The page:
The Great Fatted Bull
Tablet #36
Sumerian Images
Sumerian History
The Royal Tombs of Ur
The Standard of Ur:  War
The Standard of Ur:  King
The "Standard" of Ur?
Vulture Stele Translation
Sumerian War Chariots
War Chariot Deconstructed
Gudea Translation
The Face of Gudea
The Face of Ur-Ningirsu
The Face of Lugal-agrig-zi
Ur-Namma Translation
The Face of Ur-Namma
Face of Ur-Namma, part II
I am Ur-Namma
The Face of Shulgi
Who Were the Sumerians?
Other Sumerian Kings
The Princess Wife
BE 31,28 Sign List
Sumerian Trick Signs
The Great Fatted Jackass
Sargon's Victory Stele
Helmet: the King of Kish
The Standard of Mari?
The Invention of Writing
Adventures in Cuneiform
The Sumerian Scribe
A Masterpiece
Site Map

   Princess Wife 

This page provides citations to support my transliteration of tablet BE 31,28. The page is intended for anyone interested in cuneiform studies who wishes to verify that my translation
of tablet BE 31,28 is correct. There's nothing of interest on the page for the general reader,
so you can skip it without hurting my feelings.

This is an abbreviated sign list. I didn't include an example of every sign on the tablet,
as I did for the Tablet #36 Sign List. There are a couple of reasons for this. First, Tablet #36
was my first translation, so I needed to prove my abilities in terms of "sign recognition".
BE 31,28 and SEM 114 are my second and third translations respectively, so I have already demonstrated my abilities and there's no need to belabor the point. Second, on this tablet there are not many "compressed signs", like on Tablet #36 (the signs are simplified to make them easier to write, and shortened to save space on the line). Compressed signs
are difficult to recognize for someone who is only familiar with the classic cuneiform script.

On this tablet, most of the signs resemble their ePSD fonts and they are easy to read.
For this sign list, I include only the compressed signs and a few others that are written
in a very simplified, abstract way. The scribe often doesn't include all the details of the signs, which makes them somewhat difficult to read.

For each sign, I provide a picture of the ePSD font, followed by an example from the tablet.
I also provide an example (or two) from other tablets on the CDLI.

Click on the given line number (e.g., o2,4 for obverse (front of the tablet) column 2, line #4, or r5 for reverse (back) line #5) to see a line-drawing of the tablet with the sign highlighted in red. To check on the transliteration of a sign, click on the CDLI's “P” number, which links to the tablet’s page on the CDLI, and it will show the sign name in the given line number. It may be necessary to click on “View line art” to see the line drawing of the tablet. Note: on the CDLI, š is written as sz, ĝ is written as just g, and ḫ is just h.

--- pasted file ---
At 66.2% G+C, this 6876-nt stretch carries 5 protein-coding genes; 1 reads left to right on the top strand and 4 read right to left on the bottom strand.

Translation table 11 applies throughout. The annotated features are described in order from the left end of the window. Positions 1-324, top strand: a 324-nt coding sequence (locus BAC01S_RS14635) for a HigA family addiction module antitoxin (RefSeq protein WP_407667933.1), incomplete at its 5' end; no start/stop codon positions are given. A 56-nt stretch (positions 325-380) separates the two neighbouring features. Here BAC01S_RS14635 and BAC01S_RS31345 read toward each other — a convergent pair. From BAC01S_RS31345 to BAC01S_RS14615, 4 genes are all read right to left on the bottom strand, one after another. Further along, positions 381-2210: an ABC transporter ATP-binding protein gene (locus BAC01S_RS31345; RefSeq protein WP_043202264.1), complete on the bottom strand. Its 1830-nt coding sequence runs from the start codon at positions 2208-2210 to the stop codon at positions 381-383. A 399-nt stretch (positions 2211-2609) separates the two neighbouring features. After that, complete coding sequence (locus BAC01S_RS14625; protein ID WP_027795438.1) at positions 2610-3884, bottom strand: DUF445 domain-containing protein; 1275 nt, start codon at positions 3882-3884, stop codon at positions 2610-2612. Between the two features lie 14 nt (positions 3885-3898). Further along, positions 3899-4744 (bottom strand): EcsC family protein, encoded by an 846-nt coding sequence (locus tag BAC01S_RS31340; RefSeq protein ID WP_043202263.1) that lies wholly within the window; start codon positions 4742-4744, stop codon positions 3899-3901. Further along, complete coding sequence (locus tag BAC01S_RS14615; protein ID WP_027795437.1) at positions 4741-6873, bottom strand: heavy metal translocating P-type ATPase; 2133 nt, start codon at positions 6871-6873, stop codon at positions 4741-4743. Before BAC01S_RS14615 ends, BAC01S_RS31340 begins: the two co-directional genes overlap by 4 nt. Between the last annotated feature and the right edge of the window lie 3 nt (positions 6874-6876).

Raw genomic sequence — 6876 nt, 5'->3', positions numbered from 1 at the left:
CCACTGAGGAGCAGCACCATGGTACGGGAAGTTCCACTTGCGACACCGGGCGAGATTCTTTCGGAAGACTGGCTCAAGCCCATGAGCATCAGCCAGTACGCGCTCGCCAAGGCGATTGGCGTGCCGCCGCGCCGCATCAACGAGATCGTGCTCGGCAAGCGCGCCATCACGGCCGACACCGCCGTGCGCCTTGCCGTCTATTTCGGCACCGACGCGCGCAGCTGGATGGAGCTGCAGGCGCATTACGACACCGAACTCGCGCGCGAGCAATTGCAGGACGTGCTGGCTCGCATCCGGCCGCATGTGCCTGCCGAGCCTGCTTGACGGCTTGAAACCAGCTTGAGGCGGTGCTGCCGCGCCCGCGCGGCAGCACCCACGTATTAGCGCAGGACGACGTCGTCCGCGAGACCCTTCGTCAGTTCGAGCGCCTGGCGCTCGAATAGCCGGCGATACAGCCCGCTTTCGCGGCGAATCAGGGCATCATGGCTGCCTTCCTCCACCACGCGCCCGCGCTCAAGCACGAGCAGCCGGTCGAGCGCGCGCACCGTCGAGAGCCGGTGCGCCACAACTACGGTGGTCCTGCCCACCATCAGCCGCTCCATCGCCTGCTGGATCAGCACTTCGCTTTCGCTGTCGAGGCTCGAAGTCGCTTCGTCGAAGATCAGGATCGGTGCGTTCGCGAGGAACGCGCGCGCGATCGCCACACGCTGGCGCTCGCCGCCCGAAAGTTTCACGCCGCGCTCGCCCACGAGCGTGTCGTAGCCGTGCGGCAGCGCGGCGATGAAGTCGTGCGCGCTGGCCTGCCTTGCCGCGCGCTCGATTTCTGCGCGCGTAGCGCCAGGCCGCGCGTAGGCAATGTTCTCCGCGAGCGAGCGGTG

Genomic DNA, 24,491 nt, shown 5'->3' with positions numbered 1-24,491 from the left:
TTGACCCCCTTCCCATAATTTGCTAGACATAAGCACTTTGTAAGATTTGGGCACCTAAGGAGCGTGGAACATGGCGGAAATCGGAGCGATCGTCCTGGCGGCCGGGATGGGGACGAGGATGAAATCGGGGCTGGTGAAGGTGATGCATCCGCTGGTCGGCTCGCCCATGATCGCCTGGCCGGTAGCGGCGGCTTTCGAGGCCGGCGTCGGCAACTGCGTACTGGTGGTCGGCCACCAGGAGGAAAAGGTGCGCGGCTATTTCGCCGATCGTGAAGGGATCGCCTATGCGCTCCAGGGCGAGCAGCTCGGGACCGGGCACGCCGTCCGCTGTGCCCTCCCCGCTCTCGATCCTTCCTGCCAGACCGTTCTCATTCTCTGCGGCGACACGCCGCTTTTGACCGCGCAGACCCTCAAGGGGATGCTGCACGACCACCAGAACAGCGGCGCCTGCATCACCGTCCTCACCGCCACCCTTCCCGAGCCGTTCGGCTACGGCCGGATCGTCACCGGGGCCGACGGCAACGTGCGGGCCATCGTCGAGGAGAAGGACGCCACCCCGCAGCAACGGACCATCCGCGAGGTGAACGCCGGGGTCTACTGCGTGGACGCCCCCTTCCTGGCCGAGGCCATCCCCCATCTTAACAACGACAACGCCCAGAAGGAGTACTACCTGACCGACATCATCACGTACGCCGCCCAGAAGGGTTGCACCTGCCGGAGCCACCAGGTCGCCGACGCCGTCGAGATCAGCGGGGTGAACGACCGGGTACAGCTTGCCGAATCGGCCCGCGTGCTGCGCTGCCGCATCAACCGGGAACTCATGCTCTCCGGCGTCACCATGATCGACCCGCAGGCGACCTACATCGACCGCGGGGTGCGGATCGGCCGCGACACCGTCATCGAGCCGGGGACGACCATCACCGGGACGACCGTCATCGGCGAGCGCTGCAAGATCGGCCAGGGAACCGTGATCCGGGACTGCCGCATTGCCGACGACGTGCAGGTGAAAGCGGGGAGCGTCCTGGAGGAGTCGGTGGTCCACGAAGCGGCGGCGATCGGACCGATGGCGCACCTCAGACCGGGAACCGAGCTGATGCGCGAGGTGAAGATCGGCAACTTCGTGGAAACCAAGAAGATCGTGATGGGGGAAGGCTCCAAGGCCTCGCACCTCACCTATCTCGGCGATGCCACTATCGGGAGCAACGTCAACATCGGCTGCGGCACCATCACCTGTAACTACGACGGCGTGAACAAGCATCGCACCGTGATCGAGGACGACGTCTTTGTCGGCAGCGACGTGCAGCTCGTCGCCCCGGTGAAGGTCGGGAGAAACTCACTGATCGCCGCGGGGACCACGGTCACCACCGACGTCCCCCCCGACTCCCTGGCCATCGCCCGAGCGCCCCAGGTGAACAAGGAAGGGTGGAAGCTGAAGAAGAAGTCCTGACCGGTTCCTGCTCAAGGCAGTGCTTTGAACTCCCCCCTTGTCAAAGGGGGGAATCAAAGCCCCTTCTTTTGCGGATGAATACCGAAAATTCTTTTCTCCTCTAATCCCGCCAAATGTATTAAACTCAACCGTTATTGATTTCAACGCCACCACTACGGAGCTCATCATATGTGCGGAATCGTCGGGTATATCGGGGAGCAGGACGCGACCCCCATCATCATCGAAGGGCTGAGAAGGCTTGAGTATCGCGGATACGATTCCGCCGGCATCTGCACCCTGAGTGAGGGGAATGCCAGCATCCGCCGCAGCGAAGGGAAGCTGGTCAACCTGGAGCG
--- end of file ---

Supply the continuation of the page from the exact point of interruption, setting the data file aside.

Tablet 31,28 sign list:

ad = bead   P236246 o5

anše = donkey   P392719 r1   P346255 r5  


bi = these.  On BE31 28, bi occurs in both it's normal and compressed forms,
like on P236047 o9.

dam = wife   P100082 o4 

gemeX (geme2) = female servant or slave. GemeX is a trick sign. It is written with just two reverse cunei, instead of the usual three, so that it looks like gu, "cord". This was done to help disguise the meaning of the text, as explained in Sumerian Trick Signs. GemeX also appears in line o2 of SEM 114, the story of The Great Fatted Jackass, and on Tablet #36, the story of The Great Fatted Bull, as shown by the two signs on the right.

gug2 = cake    P101233 o1 and r1 

ĝeštin = wine   P346096 o37

lum = satisified, manure.  Only in Sumerian could you find a sign that means both "satisfied" and "manure".   P368394 o10   P252228 o2 

munu4 = malt   P227979  multiple occurrences  Munu4 also has a more simplified version,
as seen on the right. Multiple examples are shown on P392795.

ni2 = self,  ni2 also occurs on Tablet #36, the story of The Great Fatted Bull.

nu-nus (nu-nuz) = woman.  It would be difficult to write this sign within the narrow lines of a tablet, so the scribes found a simpler way to write it. I was unable to find a line drawing of
nu-nus on the CDLI. On the right is nuz (nus) by itself, as seen on CDLI P227751, line o4,12.
Nu-nus is the trick sign on BE 31,28. For an explanation, see Nu-nus.

pad3/pa3 ( = reveal.  The igi portion of the sign is always written the same, but there are many compressed versions of ru.   P260882 r1,3 

šag4/ša3 = heart, stomach   P236210 r2  

ša2 = pig   P254031 o4,9

sam2 = purchase, barter.  I was unable to find any line-drawings of sam2 on the CDLI.

su = support   P346099 r1

sur = squeeze   P423487 o17

za2 = equal  P236079 r2   P236085 r3 

zu = know, inform.   P254211 o22  The scribe uses a very simplified version of zu (and many other signs). Zu is also written this way in line r4 of SEM 114, the story of the Great Fatted Jackass, as seen on the right.